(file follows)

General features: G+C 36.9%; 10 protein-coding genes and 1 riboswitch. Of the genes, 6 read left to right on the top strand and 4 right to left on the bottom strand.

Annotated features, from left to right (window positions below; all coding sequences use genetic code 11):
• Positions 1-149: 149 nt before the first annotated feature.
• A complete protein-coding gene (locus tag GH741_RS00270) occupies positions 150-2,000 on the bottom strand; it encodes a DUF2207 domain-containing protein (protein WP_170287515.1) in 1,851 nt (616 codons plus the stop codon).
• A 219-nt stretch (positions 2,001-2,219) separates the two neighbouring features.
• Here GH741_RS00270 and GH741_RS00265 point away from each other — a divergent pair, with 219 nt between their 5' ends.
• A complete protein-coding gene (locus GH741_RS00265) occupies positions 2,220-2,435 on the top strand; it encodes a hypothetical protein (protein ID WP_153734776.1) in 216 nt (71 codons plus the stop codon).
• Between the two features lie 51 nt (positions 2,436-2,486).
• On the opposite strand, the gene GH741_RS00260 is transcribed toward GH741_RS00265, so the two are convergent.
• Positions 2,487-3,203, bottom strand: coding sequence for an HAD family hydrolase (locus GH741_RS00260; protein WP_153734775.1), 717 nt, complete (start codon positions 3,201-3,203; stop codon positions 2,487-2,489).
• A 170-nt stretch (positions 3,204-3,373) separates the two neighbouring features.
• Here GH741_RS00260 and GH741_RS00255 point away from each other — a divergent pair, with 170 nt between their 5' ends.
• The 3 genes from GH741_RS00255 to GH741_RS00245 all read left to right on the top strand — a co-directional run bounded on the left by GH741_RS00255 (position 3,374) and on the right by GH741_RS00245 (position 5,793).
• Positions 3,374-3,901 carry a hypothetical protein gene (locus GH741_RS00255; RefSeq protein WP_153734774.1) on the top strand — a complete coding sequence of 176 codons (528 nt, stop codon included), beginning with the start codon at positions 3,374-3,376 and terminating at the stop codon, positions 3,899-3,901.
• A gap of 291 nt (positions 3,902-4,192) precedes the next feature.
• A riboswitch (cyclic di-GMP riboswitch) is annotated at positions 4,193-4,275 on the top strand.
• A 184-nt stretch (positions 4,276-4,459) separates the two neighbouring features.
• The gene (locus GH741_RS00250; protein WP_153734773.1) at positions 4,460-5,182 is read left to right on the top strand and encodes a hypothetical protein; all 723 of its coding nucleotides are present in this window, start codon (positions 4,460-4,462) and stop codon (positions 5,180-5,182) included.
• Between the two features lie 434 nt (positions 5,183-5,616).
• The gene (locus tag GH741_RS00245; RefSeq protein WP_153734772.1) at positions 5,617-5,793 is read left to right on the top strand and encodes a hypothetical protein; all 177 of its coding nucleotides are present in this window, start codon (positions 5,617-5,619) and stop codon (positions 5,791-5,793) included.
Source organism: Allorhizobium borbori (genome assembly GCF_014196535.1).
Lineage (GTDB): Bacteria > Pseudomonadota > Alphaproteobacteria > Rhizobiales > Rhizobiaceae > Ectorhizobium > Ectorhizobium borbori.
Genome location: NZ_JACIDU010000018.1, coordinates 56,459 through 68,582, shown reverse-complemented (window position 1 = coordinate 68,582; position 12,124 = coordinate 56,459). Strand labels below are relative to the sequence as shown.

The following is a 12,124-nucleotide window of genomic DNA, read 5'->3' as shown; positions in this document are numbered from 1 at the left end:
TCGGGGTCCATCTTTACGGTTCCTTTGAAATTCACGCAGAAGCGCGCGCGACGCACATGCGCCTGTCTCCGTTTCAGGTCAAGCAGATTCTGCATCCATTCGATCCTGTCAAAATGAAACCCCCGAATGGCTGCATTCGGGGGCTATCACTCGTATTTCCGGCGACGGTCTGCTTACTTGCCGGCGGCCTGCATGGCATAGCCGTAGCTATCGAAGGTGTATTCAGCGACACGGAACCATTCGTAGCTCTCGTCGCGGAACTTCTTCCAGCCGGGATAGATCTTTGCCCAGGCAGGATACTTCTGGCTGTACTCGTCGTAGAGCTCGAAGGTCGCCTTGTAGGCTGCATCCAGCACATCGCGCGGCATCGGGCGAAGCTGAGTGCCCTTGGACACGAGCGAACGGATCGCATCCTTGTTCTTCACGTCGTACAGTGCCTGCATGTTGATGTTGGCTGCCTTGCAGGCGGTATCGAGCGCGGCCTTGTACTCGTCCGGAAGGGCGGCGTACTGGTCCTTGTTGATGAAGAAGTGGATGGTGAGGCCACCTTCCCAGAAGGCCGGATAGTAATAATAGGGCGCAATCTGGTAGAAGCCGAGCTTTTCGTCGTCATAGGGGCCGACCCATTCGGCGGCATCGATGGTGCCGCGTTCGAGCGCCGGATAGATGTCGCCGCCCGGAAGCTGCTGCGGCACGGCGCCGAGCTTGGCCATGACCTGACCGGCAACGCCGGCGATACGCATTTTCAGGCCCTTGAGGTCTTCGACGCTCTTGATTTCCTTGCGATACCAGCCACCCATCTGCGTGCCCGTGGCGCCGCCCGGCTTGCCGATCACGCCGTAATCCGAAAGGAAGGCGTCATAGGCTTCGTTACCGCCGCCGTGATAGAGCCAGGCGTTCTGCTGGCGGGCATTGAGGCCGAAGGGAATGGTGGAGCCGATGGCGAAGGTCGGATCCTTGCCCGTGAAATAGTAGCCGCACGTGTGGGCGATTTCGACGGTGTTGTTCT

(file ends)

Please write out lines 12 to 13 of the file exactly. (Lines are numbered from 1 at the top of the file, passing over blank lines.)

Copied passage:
• Here GH741_RS00260 and GH741_RS00255 point away from each other — a divergent pair, with 170 nt between their 5' ends.
• The 3 genes from GH741_RS00255 to GH741_RS00245 all read left to right on the top strand — a co-directional run bounded on the left by GH741_RS00255 (position 3,374) and on the right by GH741_RS00245 (position 5,793).